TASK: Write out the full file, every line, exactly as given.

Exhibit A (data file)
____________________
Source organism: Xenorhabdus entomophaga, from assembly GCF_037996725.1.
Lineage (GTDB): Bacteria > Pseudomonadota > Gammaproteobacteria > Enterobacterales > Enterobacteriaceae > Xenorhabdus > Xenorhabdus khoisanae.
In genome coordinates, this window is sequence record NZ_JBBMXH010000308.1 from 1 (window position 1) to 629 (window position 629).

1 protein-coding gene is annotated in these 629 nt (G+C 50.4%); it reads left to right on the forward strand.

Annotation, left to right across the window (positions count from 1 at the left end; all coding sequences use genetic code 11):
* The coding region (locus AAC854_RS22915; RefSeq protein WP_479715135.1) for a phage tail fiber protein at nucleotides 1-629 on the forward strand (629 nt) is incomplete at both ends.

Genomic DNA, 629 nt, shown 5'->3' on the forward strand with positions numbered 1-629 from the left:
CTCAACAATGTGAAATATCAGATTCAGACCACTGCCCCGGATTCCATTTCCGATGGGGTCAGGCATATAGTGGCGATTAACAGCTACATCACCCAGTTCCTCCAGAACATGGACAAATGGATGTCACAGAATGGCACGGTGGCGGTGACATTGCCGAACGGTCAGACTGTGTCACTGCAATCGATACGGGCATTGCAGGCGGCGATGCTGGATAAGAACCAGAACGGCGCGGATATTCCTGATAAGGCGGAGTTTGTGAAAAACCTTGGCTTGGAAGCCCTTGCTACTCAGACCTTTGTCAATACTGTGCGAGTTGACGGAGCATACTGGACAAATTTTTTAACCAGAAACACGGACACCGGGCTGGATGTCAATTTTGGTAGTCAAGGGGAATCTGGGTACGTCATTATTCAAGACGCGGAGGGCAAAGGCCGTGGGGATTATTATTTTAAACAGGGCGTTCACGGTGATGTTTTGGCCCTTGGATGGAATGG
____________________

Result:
Source organism: Xenorhabdus entomophaga, from assembly GCF_037996725.1.
Lineage (GTDB): Bacteria > Pseudomonadota > Gammaproteobacteria > Enterobacterales > Enterobacteriaceae > Xenorhabdus > Xenorhabdus khoisanae.
In genome coordinates, this window is sequence record NZ_JBBMXH010000308.1 from 1 (window position 1) to 629 (window position 629).

1 protein-coding gene is annotated in these 629 nt (G+C 50.4%); it reads left to right on the forward strand.

Annotation, left to right across the window (positions count from 1 at the left end; all coding sequences use genetic code 11):
* The coding region (locus AAC854_RS22915; RefSeq protein WP_479715135.1) for a phage tail fiber protein at nucleotides 1-629 on the forward strand (629 nt) is incomplete at both ends.

Genomic DNA, 629 nt, shown 5'->3' on the forward strand with positions numbered 1-629 from the left:
CTCAACAATGTGAAATATCAGATTCAGACCACTGCCCCGGATTCCATTTCCGATGGGGTCAGGCATATAGTGGCGATTAACAGCTACATCACCCAGTTCCTCCAGAACATGGACAAATGGATGTCACAGAATGGCACGGTGGCGGTGACATTGCCGAACGGTCAGACTGTGTCACTGCAATCGATACGGGCATTGCAGGCGGCGATGCTGGATAAGAACCAGAACGGCGCGGATATTCCTGATAAGGCGGAGTTTGTGAAAAACCTTGGCTTGGAAGCCCTTGCTACTCAGACCTTTGTCAATACTGTGCGAGTTGACGGAGCATACTGGACAAATTTTTTAACCAGAAACACGGACACCGGGCTGGATGTCAATTTTGGTAGTCAAGGGGAATCTGGGTACGTCATTATTCAAGACGCGGAGGGCAAAGGCCGTGGGGATTATTATTTTAAACAGGGCGTTCACGGTGATGTTTTGGCCCTTGGATGGAATGG